keyboard, something like:

B = {x | x <- A s.t. P(x)}

I try to draw the "member of" symbol as "<-" in ASCII.

Now suppose we turn the usual squiggly set brackets into angle brackets,
and replace "s.t." (such that) with a simple comma:

[x | x <- A, P(x)]

Viola... Haskell. Now suppose we use the word "in" instead of the
ASCII attempt at the member symbol. And we use the word "if" instead of
"s.t.". And also, the conditionality mark "|" is expanded to the word
"for":

[x for x in A if P(x)]

And that's Python.

Yours, Lulu...

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Erik Max Francis

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Jun 14, 2003, 5:11:16 PM6/14/03
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Lulu of the Lotus-Eaters wrote:

> So what does this have to do with list comprehensions. Well, recall
> how
> you would write the set B in math notation. Subject to the limits of
> my
> keyboard, something like:
>
> B = {x | x <- A s.t. P(x)}
>
> I try to draw the "member of" symbol as "<-" in ASCII.

In this set notation, it's | (sometimes written as a colon) that means
"such that." Where you wrote "s.t.," you really meant logical and:

B = {x | x in A and P(x)}

[where `in' is set membership and `and' is logical conjunction].

--
Erik Max Francis && m...@alcyone.com && http://www.alcyone.com/max/
__ San Jose, CA, USA && 37 20 N 121 53 W && &tSftDotIotE
/ \ To perceive is to suffer.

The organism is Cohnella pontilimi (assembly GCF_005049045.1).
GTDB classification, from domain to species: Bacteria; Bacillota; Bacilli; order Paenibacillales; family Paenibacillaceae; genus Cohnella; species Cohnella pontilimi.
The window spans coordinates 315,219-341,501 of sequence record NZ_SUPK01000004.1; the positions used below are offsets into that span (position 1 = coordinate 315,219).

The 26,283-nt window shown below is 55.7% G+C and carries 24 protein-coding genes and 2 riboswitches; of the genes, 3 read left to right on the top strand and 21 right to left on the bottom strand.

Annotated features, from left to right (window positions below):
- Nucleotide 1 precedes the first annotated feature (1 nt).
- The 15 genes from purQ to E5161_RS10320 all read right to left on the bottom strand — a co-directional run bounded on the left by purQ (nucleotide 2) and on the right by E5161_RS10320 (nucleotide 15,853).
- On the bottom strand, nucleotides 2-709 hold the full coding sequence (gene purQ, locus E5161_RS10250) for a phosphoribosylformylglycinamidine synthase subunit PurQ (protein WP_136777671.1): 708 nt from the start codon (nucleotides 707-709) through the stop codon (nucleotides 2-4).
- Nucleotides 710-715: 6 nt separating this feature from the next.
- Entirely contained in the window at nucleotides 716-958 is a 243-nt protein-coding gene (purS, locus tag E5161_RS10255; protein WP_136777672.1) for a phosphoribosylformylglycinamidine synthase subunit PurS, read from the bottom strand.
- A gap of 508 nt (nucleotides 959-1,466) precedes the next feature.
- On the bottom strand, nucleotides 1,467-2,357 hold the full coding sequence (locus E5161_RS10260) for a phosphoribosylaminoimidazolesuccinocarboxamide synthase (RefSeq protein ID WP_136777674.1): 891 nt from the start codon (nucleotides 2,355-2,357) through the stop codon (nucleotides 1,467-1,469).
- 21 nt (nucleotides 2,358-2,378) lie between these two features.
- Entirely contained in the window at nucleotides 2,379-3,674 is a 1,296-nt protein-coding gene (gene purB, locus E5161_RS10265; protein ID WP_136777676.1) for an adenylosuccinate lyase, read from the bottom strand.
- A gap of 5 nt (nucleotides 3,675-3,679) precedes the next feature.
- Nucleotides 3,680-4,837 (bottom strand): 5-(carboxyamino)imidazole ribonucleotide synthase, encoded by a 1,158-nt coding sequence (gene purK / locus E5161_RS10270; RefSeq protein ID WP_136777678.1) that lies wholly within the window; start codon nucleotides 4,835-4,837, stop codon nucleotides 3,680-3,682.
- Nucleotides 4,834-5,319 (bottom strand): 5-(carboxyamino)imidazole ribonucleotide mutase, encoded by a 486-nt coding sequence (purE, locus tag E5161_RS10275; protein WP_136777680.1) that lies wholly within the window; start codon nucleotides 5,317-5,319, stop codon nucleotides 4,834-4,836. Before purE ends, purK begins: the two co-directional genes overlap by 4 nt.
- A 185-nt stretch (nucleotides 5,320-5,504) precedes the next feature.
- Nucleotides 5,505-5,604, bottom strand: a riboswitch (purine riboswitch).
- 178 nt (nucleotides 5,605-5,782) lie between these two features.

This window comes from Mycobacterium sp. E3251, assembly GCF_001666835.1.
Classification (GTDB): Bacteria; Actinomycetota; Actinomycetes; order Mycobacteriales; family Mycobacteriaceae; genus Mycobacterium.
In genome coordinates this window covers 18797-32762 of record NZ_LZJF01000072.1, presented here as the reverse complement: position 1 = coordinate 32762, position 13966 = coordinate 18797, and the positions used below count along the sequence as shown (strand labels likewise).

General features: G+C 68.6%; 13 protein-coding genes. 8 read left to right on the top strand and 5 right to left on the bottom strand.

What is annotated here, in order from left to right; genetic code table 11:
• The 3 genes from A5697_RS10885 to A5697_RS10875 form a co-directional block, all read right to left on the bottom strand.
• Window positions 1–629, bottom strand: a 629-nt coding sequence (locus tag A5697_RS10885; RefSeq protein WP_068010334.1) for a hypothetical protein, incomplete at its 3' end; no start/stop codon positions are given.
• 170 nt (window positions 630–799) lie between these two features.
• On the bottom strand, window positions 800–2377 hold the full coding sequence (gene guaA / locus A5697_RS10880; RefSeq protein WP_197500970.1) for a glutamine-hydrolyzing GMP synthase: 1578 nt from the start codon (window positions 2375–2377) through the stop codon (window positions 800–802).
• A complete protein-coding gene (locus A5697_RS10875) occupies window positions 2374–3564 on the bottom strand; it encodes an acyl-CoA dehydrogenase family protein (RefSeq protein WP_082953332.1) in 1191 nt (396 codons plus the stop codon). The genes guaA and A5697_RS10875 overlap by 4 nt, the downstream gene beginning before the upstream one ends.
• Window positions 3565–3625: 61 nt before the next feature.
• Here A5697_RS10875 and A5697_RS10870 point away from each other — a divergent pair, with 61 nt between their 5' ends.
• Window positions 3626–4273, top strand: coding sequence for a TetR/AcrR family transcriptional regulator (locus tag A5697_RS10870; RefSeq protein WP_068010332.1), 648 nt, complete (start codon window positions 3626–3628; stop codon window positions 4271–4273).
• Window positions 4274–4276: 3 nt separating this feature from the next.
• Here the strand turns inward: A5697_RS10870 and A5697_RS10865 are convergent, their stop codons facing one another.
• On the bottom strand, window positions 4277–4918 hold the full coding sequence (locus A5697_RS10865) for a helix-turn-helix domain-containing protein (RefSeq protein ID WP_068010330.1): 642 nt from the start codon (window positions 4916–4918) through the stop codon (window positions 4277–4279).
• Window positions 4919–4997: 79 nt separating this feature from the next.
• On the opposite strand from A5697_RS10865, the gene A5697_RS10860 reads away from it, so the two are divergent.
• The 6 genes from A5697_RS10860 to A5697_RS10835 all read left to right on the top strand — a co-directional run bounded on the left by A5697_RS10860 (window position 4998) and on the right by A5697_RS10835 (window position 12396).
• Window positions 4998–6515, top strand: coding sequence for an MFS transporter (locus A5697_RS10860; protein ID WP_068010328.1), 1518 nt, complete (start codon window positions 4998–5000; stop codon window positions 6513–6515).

\__/ Aristotle

Maurix

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Jun 14, 2003, 6:46:55 PM6/14/03
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Hi, as you are speaking of comprehensions, functional languages
and Haskell; i want to propose a game to the group:
Let's make some examples to see how long is python compared
with Haskell.
I've make my try, writing the famous example of qsort in Haskell
in a "functional" python:

Haskell:

qsort [] = []
qsort (x:xs) = qsort elts_lt_x ++ [x] ++ qsort elts_greq_x
where
elts_lt_x = [y | y <- xs, y < x]
elts_greq_x = [y | y <- xs, y >= x]


Python:

def qsort(list) :
if len(list)<=1 : return list
x,xs=list[0],list[1:]
elts_lt_x=[y for y in xs if y < x]
elts_greq_x=[y for y in xs if y >= x]
return qsort(elts_lt_x)+[x]+qsort(elts_greq_x)

6 lines vs 5 lines, not bad!
Someting can do it better??

I have a question too, there something in haskell that is
difficult to "copy" with python?

I like haskell for his math-style but have really something more?


Bengt Richter

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Jun 14, 2003, 8:49:39 PM6/14/03
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On Sat, 14 Jun 2003 22:46:55 GMT, Maurix <maurix78_r...@wanadoo.es> wrote:

>Hi, as you are speaking of comprehensions, functional languages
>and Haskell; i want to propose a game to the group:
>Let's make some examples to see how long is python compared
>with Haskell.
>I've make my try, writing the famous example of qsort in Haskell
>in a "functional" python:
>
>Haskell:
>
>qsort [] = []
>qsort (x:xs) = qsort elts_lt_x ++ [x] ++ qsort elts_greq_x
> where
> elts_lt_x = [y | y <- xs, y < x]
> elts_greq_x = [y | y <- xs, y >= x]
>
>
>Python:
>
>def qsort(list) :
> if len(list)<=1 : return list
> x,xs=list[0],list[1:]
> elts_lt_x=[y for y in xs if y < x]
> elts_greq_x=[y for y in xs if y >= x]